Looking for Richard - Movie Reviews - Rotten Tomatoes

Looking for Richard Reviews

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Super Reviewer
September 20, 2011
It is hard to imagine a world in which William Shakespeare has not, in one way or another, impacted our world. From how we view entertainment to the plans of our Government, they have all been influenced by the plays, sonnets, and poems of this one man. But with entertainment has Shakespeare impacted the most. To date, he is the only playwright whose works have been preformed the most, interpreted the most, and above all else, cherished the most. However, there is only one group of people that can say that they have been impacted the most by his works and that is actors. Now, why actors? That is because the only true, real way to understand Shakespeare is to act out one of his plays and live the life his creations have lived. Now, in the ninty nineties, actor Al Pacino (The Godfather Trilogy, Dog Day Afternoon, Scarface, Carlito's Way) decided to go and direct a handful of films to show the world in a way an actor sees. One of these films is this documentary that chronicles Pacino's involvement in a production of Richard III (said to be the most confusing, yet most preformed play written by Shakespeare). While showing his involvement, he says at the beginning that he is also wanting to show the world the Shakespeare he loves and his views. With numerous interviews with random people on the streets of New York and fellow actors, we can see that Shakespeare has sense become something of an idea that people only know the basics of but no one really knows who or what he is. Now, I first heard of this documentary completely by accident when I was looking up films to do with Al Pacino. When I sat down and watched this documentary, what it done was reopen my eyes to the power of Shakespeare and the legacy that he created for us all. But what really captivated me was how difficult it is for professional actors to preform Shakespeare. I know of people that think that, for actors, it is easy due to them being trained. Well, this film shows that, along with how confused the actors get over the story of Richard III. But what really makes this entire documentary stand out is how Al Pacino filmed rehearsals, made his own mini-film of Richard III (as in, found locations, got the costumes, and filmed a traditional film), and shows to such lengths to understand the mind of Shakespeare and his life. While all of that is going on, Pacino does try to make a point: Americans can have an understanding and an appreciation for Shakespeare. Early in this documentary, there is an interview with a person who, in a rather obscene way, say that the only people who even take Shakespeare seriously are the Japanese. And he is right. Over the past few decades, as English speaking nations (mostly America) start to bastardize their own language, other cultures have adapted into our past of playwrights and learn their own magic from these printed words. Plus, as said by one British Professor in the film, when America does a Shakespeare play, they just end up mimicking the British in such a way that it brings pure disgrace. Al Pacino had set out a complete quest to prove that America can still learn from and love Shakespeare, and if you are asking if he is able to accomplish that, you must see this documentary. It will open your eyes and give you a complete appreciation for the works of the man who is considered to be the greatest English playwright in history.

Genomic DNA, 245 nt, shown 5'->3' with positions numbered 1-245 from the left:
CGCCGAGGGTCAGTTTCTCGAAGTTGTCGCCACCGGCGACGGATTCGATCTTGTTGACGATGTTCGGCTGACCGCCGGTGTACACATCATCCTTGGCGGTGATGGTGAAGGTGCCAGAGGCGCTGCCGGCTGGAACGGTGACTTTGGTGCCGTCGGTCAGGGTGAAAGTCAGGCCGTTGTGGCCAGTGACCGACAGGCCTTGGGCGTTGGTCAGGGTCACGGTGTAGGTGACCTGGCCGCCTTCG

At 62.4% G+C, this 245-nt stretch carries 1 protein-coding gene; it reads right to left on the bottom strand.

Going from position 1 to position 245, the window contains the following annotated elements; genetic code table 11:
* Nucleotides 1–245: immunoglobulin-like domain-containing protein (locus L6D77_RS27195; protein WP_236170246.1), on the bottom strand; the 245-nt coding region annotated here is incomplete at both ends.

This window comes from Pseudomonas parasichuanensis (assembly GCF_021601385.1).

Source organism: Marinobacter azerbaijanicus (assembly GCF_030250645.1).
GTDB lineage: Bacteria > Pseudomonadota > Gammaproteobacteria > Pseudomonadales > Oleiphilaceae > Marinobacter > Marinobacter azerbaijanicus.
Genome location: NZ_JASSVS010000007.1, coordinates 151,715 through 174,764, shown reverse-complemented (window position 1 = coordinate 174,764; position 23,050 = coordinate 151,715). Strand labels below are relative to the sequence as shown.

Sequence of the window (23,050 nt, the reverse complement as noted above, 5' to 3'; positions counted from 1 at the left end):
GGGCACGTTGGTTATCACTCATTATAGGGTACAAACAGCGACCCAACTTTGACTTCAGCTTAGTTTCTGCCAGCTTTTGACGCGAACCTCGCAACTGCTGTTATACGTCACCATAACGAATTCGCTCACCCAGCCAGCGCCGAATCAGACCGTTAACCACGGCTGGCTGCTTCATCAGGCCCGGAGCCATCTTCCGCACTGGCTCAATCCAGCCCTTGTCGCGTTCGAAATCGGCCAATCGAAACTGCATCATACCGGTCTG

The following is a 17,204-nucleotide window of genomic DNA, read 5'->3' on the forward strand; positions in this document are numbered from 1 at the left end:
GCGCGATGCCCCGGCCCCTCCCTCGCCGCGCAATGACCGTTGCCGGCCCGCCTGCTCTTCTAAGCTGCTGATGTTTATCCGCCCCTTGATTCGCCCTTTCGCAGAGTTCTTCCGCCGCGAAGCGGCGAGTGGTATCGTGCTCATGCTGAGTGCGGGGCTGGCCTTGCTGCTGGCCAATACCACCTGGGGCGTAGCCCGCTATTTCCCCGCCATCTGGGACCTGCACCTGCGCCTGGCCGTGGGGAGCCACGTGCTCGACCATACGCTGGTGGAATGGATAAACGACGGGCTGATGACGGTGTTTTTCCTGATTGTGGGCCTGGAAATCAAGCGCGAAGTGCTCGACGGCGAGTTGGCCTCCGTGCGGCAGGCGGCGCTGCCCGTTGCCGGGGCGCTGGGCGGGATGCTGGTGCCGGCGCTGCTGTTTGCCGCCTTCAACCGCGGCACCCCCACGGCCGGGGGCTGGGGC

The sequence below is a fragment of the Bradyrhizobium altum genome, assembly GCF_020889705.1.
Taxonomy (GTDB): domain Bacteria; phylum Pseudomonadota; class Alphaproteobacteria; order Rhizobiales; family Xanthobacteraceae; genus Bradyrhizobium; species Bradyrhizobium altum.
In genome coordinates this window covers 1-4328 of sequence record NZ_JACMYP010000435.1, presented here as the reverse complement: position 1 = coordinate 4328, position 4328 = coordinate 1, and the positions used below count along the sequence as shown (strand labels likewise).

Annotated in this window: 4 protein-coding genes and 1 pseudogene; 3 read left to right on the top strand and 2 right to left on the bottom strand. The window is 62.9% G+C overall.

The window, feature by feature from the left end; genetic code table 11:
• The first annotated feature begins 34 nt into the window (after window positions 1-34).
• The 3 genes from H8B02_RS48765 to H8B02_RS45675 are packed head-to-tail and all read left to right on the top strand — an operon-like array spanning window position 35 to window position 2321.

nuheart
Super Reviewer
January 4, 2007
A documentary about the making of a movie... but not really, since they weren't MAKING the movie, they were making the documentary. More an exploration of the play, maybe. I don't know, but I found it fascinating all the same.
Super Reviewer
November 19, 2006
Self-indulgent crap. A decent cast is all its got working for it.
Super Reviewer
½ June 29, 2006
A study of acting from the master, Al Pacino. Although it's not totally concise, this is a very entertaining examination of the measures taken by actors to develop a character, and of Shakespeare's role in modern society. Highly recommended for Pacino fans and aspiring actors.
Super Reviewer
June 17, 2008
Fantastic, original and insightful.
May 21, 2014
I have seen Richard III and read it and now after seeing this, I really wish they would do this for all of Shakespeare's plays/movies. I wish there was a companion to this that showed the complete performance nevertheless, this is one thought provoking and intriguing documentary. Al Pacino directs and stars in this doc and he has never been more likable. Some of my favorite scenes are his interactions with the everyday people as he asks them about the Bard. Al loves Shakes and he loves to talk about it. This is better than any uncomfortable interview he has ever given. The cast is superb but Al and William are the stars.
January 27, 2014